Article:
I know it seems cliche to write a blog about being thankful so close to “the day”… But I woke up this morning thinking I really needed to get these things put down on paper and out into the world.
Of course I’m thankful for all of my “apparents”: health, wife, loving pets, wonderful friends, a great job, family, food, our home. And please don’t think I’m giving any of these things any less importance than what I’m writing about below.
But, I’m also very thankful for the “not so apparents” like my sometimes-rough childhood. Yes, my 1st stepmother gave me & my father a house to live in but she also gave me a few breaks and bruises over the 10 years I lived with her. But growing up in this environment also gave me a killer work ethic, made me excel & LOVE school (acceptance, happy time), taught me self-restraint in some areas, taught me self-defense in other areas, taught me how to protect others to the best of my ability and taught me exactly how I DIDN’T want to be as an adult.
Another “not so apparent” I’m grateful for is my 2nd stepmother. What a strong and amazing woman who took on a broken man when she connected with my father. They have since gotten divorced (I told you, he was broken) but she remains a strong part of my life. This woman also proved to be an unexpected beautiful friend to my mother during her fight and loss to cancer (I love you Linda A. and I miss you Mom …)
My military experience is another chapter of my life that could be looked at as a “not so apparent”. When I joined the US Army, I was SO EXCITED to join this elite group of men and women who were in to make a difference. I was excited about bootcamp, I was excited to join the ranks and move up and I was excited to find a place where I felt part of an exceptional group of humans. I was the oldest female in my platoon (at 23!) and was immediately put in charge of our living space and was given 2nd platoon leader by the end of week 1 of bootcamp. I was proud. I was getting my ass kicked 23 hours a day but I was happy and I was excelling. We were all the same in the eyes of our superiors until we did something to stand out – good or bad. I. LOVED. IT. Until I got to my duty station in New York. Let’s go with long story made short here, ok? The US Army I interacted with there wasn’t what it was supposed to be. I’ll spare you the details (let’s have a drink sometime) but within a year I was cycling out with an honorable discharge… As bad as that part of the experience was, the rest made up for it. And that part of my life, yes, I’d do it all over again because it made me SO much stronger than I was previously.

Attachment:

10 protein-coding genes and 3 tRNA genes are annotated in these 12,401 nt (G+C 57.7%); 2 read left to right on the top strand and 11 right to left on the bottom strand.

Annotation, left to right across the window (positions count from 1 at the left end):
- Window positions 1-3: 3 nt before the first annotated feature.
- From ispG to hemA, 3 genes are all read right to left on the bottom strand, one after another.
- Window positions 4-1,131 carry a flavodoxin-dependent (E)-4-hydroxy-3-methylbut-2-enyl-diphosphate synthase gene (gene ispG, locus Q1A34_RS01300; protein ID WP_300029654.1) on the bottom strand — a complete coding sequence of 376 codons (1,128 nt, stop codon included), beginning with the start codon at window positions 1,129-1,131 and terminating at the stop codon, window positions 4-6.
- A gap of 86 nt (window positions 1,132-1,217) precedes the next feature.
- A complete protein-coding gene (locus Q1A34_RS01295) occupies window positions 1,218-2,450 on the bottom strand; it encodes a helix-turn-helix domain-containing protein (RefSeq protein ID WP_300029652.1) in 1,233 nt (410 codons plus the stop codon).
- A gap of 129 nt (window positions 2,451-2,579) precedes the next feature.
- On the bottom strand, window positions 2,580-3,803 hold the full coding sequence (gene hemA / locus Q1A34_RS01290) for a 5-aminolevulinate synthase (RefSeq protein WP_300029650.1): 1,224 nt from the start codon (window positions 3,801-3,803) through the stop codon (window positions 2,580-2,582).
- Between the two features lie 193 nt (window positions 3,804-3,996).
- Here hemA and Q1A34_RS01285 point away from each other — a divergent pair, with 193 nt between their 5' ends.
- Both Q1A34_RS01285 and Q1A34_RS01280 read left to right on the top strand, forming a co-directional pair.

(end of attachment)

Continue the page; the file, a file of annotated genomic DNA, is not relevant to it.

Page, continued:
So the moral today? Remember where & what you came from. Remind yourself that the cruddy times likely made a good difference in your life after the fact. Be aware that the rough patches will give way to sunnier days. Be somewhat grateful for the hard times. And if you’re in a bad spot right now, trust that it will give way to better opportunities…
Gratitude from me to you for reading this and remember, we’re all in this together!! ~Coach Kimmie
The key to happiness is finding something… every day… to be thankful for. No matter the circumstance, no matter any feelings to the contrary, there is always always always something to be thankful for. Exercise your gratitude muscle as often as you like but at least once daily. If you find yourself immersed in a quagmire of troubles, my Rx is to take a 1 minute gratitude break every 20-30 minutes of worry.
And I am very thankful for every moment in my life that has led me to here. Every second of good, bad, beautiful, and ugly have all played their part in assisting my arrival to this moment of gratitude.
I am so very rich with love, friendship, and rewarding work. My only prayer is that I can give back as much as I get from these rich experiences.
Love and prayers of gratefulness… ~ Dr Dawn